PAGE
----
Shin’s Drop-Shot Setup - Major League Fishing

Shin’s Drop-Shot Setup

Efficiency is the key to this finesse expert’s equipment choices
Image for Shin’s Drop-Shot Setup
Shin Fukae Photo by David A. Brown.
October 24, 2017 • David A. Brown • Archives

First thing you’ll notice about Shin Fukae’s drop-shotting is the pace. A slow soak might occasionally fit the bill, but that’s far from his norm.

“Finesse fishing looks slow, but my finesse fishing is a little faster,” Fukae says. “For me, the drop-shot is kind of a reaction bait, just like a tube bait. As soon as it hits the bottom, I let it sit a few seconds, and then I hop it, drop it and hop it again.

“The tournament fisherman needs to cover a lot of water during practice. If I find fish, I may slow down during a tournament, but when I’m looking for fish, I need to cover more water.”

Great strategy, but the plan fizzles if he’s constantly stopping and starting. That’s why the veteran pro is such a stickler for efficiency. Here’s a snapshot of his key drop-shot components


Shin Fukae's drop-shot rig

The hook: Gamakatsu G Finesse Swivel Shot Worm Hook

Fukae bases his drop-shot rig on the Gamakatsu G Finesse Swivel Shot Worm Hook, a unique design that features a free-spinning hook on a wire stem with a swivel line tie on the top end and an “easy change” leader clip on the bottom. Affixing main line and leader to independently moving elements eliminates line twist and wasted time.

The Swivel Shot series been out for a couple of years, but only with octopus and traditional drop-shot style hooks. The newer straight-shank Worm Hook model allows Fukae to rig a bait Texas style for fishing around the snaggy stuff.

“You can fish any cover – brush piles, grass, timber,” Fukae says. “The last two years, more people have started using the Ned rig. I decided to use this, too, but the Ned rig has an open hook, and when I threw it around riprap and timber it would hang a lot.

“With this G Finesse rig, a 3-inch Yamamoto Fat Senko and a very short leader [2 to 3 inches], I can fish something that looks similar to a Ned rig, but it doesn’t hang.”

Gamakatsu also adds a custom bait keeper made of tin, not lead. This keeps the rig’s weight down, while keeping your bait up.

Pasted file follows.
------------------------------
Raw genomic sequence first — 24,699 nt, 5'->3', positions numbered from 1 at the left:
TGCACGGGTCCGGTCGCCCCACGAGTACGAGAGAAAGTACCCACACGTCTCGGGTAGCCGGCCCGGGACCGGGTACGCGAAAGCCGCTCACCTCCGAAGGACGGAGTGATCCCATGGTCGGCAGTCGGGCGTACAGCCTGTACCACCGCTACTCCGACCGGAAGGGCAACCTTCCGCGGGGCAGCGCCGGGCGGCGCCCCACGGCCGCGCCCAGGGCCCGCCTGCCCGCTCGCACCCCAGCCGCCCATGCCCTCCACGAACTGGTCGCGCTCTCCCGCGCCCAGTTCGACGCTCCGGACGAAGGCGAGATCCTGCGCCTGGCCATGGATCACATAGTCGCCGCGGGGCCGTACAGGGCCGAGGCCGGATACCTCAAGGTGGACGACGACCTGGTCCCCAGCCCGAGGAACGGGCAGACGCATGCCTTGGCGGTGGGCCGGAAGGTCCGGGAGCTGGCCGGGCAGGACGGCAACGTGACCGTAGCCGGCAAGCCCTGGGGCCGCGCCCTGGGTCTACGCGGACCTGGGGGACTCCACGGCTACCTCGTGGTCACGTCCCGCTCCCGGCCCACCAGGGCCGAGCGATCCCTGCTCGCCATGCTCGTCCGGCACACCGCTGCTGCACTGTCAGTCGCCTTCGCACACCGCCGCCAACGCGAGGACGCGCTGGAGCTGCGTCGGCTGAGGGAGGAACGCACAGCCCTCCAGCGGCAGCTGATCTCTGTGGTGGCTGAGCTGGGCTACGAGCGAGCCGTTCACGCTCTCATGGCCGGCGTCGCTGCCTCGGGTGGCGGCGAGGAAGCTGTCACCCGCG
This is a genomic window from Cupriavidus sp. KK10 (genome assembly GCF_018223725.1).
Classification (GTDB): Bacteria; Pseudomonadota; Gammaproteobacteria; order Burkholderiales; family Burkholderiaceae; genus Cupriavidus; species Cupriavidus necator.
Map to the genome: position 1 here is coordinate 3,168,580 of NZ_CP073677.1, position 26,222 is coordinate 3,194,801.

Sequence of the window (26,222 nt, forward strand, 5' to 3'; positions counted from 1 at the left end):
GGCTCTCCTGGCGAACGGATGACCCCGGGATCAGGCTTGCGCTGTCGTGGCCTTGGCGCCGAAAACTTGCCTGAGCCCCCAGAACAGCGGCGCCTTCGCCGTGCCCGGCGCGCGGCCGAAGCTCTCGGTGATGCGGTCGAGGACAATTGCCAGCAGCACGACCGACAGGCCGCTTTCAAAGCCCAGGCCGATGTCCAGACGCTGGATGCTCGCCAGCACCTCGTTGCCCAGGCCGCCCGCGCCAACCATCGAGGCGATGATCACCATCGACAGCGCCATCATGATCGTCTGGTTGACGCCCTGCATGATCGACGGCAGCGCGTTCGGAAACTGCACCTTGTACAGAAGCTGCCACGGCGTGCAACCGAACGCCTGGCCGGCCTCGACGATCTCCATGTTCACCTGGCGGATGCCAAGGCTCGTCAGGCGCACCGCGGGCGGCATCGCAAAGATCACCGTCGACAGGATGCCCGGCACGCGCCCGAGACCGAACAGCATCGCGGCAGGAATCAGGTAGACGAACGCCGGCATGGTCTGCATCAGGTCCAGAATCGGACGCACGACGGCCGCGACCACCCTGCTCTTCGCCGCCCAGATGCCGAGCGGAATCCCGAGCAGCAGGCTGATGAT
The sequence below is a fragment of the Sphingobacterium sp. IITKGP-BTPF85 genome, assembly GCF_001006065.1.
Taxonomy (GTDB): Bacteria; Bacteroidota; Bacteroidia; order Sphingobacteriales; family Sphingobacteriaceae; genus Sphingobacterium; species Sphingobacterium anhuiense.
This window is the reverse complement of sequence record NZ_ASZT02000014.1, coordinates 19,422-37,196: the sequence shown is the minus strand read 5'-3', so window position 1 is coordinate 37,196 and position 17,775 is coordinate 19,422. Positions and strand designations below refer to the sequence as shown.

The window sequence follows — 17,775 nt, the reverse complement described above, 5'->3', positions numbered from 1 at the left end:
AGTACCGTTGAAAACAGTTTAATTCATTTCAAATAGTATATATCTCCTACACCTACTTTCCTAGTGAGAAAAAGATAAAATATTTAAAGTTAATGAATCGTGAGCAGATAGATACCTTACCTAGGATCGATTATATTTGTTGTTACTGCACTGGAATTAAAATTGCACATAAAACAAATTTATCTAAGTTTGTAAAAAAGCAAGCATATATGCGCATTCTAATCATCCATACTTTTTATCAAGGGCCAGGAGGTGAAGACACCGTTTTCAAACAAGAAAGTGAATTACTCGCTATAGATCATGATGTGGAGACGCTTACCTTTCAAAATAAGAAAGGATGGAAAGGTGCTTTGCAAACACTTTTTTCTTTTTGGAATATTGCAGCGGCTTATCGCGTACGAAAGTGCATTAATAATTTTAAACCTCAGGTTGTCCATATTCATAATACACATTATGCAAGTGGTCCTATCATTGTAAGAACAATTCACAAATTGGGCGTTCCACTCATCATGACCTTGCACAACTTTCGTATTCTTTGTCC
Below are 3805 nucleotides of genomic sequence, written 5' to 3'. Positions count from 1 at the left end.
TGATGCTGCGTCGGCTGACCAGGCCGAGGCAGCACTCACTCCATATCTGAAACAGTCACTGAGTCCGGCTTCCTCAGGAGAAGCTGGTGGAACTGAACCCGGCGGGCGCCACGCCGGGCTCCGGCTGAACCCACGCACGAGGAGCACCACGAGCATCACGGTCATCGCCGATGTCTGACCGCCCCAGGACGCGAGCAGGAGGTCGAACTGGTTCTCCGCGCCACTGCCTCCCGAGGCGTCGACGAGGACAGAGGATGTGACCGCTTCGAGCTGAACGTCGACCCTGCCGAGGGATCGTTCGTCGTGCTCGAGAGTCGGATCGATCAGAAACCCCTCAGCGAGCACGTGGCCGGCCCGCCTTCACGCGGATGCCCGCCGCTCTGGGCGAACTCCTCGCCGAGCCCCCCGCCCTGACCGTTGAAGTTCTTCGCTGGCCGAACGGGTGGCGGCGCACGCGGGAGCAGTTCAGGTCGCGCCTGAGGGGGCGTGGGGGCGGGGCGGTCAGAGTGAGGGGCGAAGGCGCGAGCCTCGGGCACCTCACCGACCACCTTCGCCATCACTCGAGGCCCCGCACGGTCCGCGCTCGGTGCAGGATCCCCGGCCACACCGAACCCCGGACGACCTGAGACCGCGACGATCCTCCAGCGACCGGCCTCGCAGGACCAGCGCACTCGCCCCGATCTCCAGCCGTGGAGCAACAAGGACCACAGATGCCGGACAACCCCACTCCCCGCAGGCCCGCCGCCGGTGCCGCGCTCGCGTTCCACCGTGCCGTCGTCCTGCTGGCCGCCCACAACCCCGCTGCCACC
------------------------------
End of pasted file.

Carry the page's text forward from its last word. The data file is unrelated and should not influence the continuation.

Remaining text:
“When you don’t have a keeper, it wastes time because when you throw harder, your bait can come off,” Fukae says. “I want to keep my bait in the same position all the time.”


Shin Fukae's drop-shot rig

The main line: 14-pound-test YGK G-Soul SS112

The leader: 8-pound-test YGK G-Soul FC Tour Grade Fluorocarbon

Braided main line, fluorocarbon leader; that’s a fairly common finesse fishing setup. Only problem is that most braids float, and that can slow a drop-shot’s descent. It’s a small impediment, but in competitive scenarios, prompt deliveries yield more opportunities.

To this end, Fukae spools his reels with 14-pound-test YGK G-Soul SS112, a sinking braid that ushers his drop-shot to the target. Fukae suspends his weight with 8-pound-test YGK G-Soul FC Tour Grade Fluorocarbon leader.

Fukae often spools with yellow braid for maximum visibility and strike detection, but he’s digging YGK’s banded option, which throws in a strip of pink every 3 feet. Whether he’s counting down to suspended fish or looking for better strike detection, Fukae says the multicolored line promotes precision.


Drop-shot Rig

The weight

Over sand, gravel or other low-relief bottom, a teardrop weight will suffice. For slipping in and out of larger rocks, brush piles and the like, a cylinder weight minimizes the time-consuming frustration of tugging on a hung rig.

Here again, that Swivel Shot leader clip fosters efficiency, as keeping back-up leaders with different weight sizes and shapes handy allows for quick changes on a single rod.

“I want to save time, and this is a quick-and-easy option,” Fukae says. “That’s the most important thing for a serious angler.”


The rod: 7-foot, medium Shimano Expride spinning

The reel: Shimano Stradic CI4+

Fukae deploys his drop-shot with a 7-foot Shimano Expride medium-power spinning rod made with all the backbone he needs to subdue a big fish, but just enough “tip” to detect a subtle bite. The lightweight Shimano Stradic CI4+ reel further assists with strike detection, while the rod’s short butt section doesn’t get in the way of his finesse work.

“When I put on bigger clothes in the wintertime, a longer butt section would interfere with that,” Fukae explains.

Like a masterfully conducted symphony, the integration of Fukae’s drop-shot specs promotes efficiency, minimizes downtown and keeps his bait in front of the fish.


Shin Fukae

More advice: How Fukae sets the hook

Finding fish and presenting the bait are situational tasks, but how you set the hook with a drop-shot is more or less the same in any scenario, at least according to Fukae.

“People tend to set the hook too hard,” he says. “You should just pull.

“The most important key is to keep tension on the line. Don’t allow any slack in your line.”